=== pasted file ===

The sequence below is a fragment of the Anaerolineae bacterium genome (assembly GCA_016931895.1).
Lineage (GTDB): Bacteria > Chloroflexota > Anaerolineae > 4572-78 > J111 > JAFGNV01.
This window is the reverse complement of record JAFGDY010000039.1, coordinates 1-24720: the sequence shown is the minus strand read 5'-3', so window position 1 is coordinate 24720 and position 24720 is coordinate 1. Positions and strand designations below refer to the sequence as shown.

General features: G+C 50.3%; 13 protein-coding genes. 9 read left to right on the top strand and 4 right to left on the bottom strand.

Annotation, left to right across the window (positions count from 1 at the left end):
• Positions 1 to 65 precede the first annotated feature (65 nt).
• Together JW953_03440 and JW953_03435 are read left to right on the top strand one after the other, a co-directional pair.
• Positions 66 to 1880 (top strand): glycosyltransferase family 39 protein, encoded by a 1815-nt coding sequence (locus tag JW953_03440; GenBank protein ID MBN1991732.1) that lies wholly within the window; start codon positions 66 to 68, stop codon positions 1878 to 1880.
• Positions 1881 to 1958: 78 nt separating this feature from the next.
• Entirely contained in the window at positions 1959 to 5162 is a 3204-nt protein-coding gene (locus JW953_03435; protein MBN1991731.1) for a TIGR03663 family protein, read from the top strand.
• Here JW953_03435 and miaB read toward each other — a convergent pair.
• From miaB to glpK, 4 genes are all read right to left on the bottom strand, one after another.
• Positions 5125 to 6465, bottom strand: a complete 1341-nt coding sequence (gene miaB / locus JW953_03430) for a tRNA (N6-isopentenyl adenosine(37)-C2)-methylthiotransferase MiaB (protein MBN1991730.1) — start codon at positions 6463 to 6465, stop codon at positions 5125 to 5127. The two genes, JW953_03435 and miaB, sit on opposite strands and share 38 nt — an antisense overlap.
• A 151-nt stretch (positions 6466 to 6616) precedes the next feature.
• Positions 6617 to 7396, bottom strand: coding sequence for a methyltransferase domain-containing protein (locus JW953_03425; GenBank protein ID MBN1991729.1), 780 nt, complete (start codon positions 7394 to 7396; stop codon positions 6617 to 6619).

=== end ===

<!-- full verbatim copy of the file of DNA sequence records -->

The sequence below is a fragment of the Anaerolineae bacterium genome (assembly GCA_016931895.1).
Lineage (GTDB): Bacteria > Chloroflexota > Anaerolineae > 4572-78 > J111 > JAFGNV01.
This window is the reverse complement of record JAFGDY010000039.1, coordinates 1-24720: the sequence shown is the minus strand read 5'-3', so window position 1 is coordinate 24720 and position 24720 is coordinate 1. Positions and strand designations below refer to the sequence as shown.

General features: G+C 50.3%; 13 protein-coding genes. 9 read left to right on the top strand and 4 right to left on the bottom strand.

Annotation, left to right across the window (positions count from 1 at the left end):
• Positions 1 to 65 precede the first annotated feature (65 nt).
• Together JW953_03440 and JW953_03435 are read left to right on the top strand one after the other, a co-directional pair.
• Positions 66 to 1880 (top strand): glycosyltransferase family 39 protein, encoded by a 1815-nt coding sequence (locus tag JW953_03440; GenBank protein ID MBN1991732.1) that lies wholly within the window; start codon positions 66 to 68, stop codon positions 1878 to 1880.
• Positions 1881 to 1958: 78 nt separating this feature from the next.
• Entirely contained in the window at positions 1959 to 5162 is a 3204-nt protein-coding gene (locus JW953_03435; protein MBN1991731.1) for a TIGR03663 family protein, read from the top strand.
• Here JW953_03435 and miaB read toward each other — a convergent pair.
• From miaB to glpK, 4 genes are all read right to left on the bottom strand, one after another.
• Positions 5125 to 6465, bottom strand: a complete 1341-nt coding sequence (gene miaB / locus JW953_03430) for a tRNA (N6-isopentenyl adenosine(37)-C2)-methylthiotransferase MiaB (protein MBN1991730.1) — start codon at positions 6463 to 6465, stop codon at positions 5125 to 5127. The two genes, JW953_03435 and miaB, sit on opposite strands and share 38 nt — an antisense overlap.
• A 151-nt stretch (positions 6466 to 6616) precedes the next feature.
• Positions 6617 to 7396, bottom strand: coding sequence for a methyltransferase domain-containing protein (locus JW953_03425; GenBank protein ID MBN1991729.1), 780 nt, complete (start codon positions 7394 to 7396; stop codon positions 6617 to 6619).